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BuzzFeed News @BuzzFeedNews
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Had it been any other week, a white gunman killing two black people at a grocery store might have dominated the news.

But followed by a mass shooting at a synagogue and the killing of two women at a yoga studio, it was soon drowned out by a wave of hate…
It wasn’t until Oct. 28, the day after the Pittsburgh synagogue massacre, that police used the phrase “hate crime,” saying then that the shooting seemed to be motivated by racism.

“I just think we have to remember how close we came to being another Charleston,” one local said.
Those nightmarish 10 days came as no surprise to those who closely follow hate crimes in the US.

“What we saw [that] week is a continuation of patterns we’ve been seeing. The only difference is everything happened at once,” criminal justice professor Phyllis Gerstenfeld said.
From 2015 to 2016, hate crimes rose by over 4%, and experts say they anticipate a similar rise in FBI numbers from 2016 to 2017.

But these figures are imperfect; few hate crimes are reported to police, and not every law enforcement agency reports their numbers to the FBI.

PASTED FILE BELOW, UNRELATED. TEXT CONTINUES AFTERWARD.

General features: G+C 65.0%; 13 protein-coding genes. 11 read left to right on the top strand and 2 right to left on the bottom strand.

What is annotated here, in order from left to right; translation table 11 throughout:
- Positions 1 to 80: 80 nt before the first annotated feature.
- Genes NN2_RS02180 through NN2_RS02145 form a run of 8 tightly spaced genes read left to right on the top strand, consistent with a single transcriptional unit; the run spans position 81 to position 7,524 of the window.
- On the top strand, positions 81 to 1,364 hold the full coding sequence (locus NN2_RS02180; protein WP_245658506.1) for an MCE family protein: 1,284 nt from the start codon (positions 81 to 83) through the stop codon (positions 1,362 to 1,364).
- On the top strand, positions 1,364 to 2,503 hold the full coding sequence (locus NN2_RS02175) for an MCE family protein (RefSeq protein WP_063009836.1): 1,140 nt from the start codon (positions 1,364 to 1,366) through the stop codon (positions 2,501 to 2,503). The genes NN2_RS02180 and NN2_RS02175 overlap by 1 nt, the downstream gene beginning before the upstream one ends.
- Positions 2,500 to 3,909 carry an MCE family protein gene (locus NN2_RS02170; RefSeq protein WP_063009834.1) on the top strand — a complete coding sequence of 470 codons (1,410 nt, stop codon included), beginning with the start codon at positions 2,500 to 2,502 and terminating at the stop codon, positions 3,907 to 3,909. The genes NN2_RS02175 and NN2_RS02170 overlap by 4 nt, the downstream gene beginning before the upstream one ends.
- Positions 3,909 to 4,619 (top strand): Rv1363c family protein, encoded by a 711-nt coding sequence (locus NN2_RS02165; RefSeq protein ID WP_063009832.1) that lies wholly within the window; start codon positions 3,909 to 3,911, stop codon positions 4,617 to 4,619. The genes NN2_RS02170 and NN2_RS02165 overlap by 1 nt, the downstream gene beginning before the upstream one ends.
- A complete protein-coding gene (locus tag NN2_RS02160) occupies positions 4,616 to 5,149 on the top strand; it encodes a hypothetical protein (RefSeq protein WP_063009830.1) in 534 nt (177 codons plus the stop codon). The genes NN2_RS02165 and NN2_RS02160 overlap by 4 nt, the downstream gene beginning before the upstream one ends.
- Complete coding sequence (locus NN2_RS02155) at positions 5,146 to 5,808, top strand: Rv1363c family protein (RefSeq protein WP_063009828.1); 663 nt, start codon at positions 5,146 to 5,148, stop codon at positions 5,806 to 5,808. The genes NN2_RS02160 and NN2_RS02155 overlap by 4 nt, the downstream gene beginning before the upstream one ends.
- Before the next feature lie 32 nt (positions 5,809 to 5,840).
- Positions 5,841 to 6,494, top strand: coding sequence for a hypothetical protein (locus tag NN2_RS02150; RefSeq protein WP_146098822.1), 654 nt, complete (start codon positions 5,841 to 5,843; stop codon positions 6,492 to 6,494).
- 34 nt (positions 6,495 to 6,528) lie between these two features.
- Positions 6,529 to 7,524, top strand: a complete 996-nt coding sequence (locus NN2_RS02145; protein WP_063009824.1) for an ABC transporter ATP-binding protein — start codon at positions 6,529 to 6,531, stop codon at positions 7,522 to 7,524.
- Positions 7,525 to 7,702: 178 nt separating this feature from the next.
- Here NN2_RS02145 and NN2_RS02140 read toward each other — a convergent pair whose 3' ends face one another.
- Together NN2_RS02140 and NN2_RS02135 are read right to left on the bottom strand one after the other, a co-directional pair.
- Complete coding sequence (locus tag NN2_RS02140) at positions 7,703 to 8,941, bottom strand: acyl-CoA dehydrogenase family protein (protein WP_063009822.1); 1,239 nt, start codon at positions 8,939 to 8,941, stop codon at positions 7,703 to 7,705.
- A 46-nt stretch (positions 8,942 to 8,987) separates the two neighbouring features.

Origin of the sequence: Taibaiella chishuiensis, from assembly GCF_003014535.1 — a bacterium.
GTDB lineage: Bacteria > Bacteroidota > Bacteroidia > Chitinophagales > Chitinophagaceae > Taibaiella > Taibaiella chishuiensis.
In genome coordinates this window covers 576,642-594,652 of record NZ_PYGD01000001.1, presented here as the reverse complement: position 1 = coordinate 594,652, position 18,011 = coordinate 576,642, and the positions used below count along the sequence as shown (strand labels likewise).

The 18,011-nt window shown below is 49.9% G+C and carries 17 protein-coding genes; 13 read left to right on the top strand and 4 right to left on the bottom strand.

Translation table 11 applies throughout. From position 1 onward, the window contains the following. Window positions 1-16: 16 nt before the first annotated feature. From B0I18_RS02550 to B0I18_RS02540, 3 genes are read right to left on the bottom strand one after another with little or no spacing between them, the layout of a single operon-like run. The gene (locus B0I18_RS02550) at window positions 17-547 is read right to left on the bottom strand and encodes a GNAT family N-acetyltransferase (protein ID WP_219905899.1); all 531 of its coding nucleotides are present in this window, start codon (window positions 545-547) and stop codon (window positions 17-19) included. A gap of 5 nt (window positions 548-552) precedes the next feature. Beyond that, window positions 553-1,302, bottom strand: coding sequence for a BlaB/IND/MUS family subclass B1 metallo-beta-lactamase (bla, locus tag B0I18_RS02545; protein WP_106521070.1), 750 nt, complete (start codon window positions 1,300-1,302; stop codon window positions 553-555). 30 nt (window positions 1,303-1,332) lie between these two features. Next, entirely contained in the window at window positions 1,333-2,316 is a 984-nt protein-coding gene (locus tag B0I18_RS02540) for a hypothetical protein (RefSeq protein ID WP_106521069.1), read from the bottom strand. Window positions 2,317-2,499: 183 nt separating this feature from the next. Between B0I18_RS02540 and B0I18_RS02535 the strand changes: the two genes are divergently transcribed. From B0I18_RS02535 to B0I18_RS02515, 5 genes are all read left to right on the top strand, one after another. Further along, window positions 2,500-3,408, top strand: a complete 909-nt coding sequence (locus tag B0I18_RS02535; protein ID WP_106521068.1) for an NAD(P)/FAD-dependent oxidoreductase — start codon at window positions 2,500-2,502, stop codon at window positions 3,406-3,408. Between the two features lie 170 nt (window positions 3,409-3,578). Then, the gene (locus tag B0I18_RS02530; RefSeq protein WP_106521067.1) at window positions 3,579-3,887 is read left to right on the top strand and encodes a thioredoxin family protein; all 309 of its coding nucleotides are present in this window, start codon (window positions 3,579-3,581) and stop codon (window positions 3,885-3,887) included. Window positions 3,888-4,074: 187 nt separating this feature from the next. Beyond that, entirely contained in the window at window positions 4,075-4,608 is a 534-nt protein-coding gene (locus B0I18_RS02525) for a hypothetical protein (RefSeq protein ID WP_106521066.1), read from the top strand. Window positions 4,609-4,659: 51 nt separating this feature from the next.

The suspected shooters in Louisville, Pittsburgh, and Tallahassee all fit the mold of hate crime perpetrators in 2018: men who don’t belong to any organized hate group, who share their views on the fringes of social media, and who likely have some record of domestic violence.
Experts say hate crime perpetrators have shifted from young bullies to older people acting alone, reacting to major events and targeting specific groups: Muslim and Arab Americans post-9/11, black people after the rise of Obama in 2007; immigrants in 2010 when unemployment peaked
Today all of these groups are targets of hate crimes. The precipitating event: Donald Trump’s election, the president’s embrace of nationalism, and his discriminatory remarks and policies against several of these groups.
As they become more frequent, there are consequences to losing hate crimes in a spiraling news cycle, including reinforcing those who believe racism and other biases aren’t a problem in the US anymore.
The breakneck speed of American hatred has left Louisville grief-stricken – and feeling forgotten too quickly.

“Day-to-day, things are pretty normal,” one resident said. “I think that means there’s nothing to stop these things from happening again.”…
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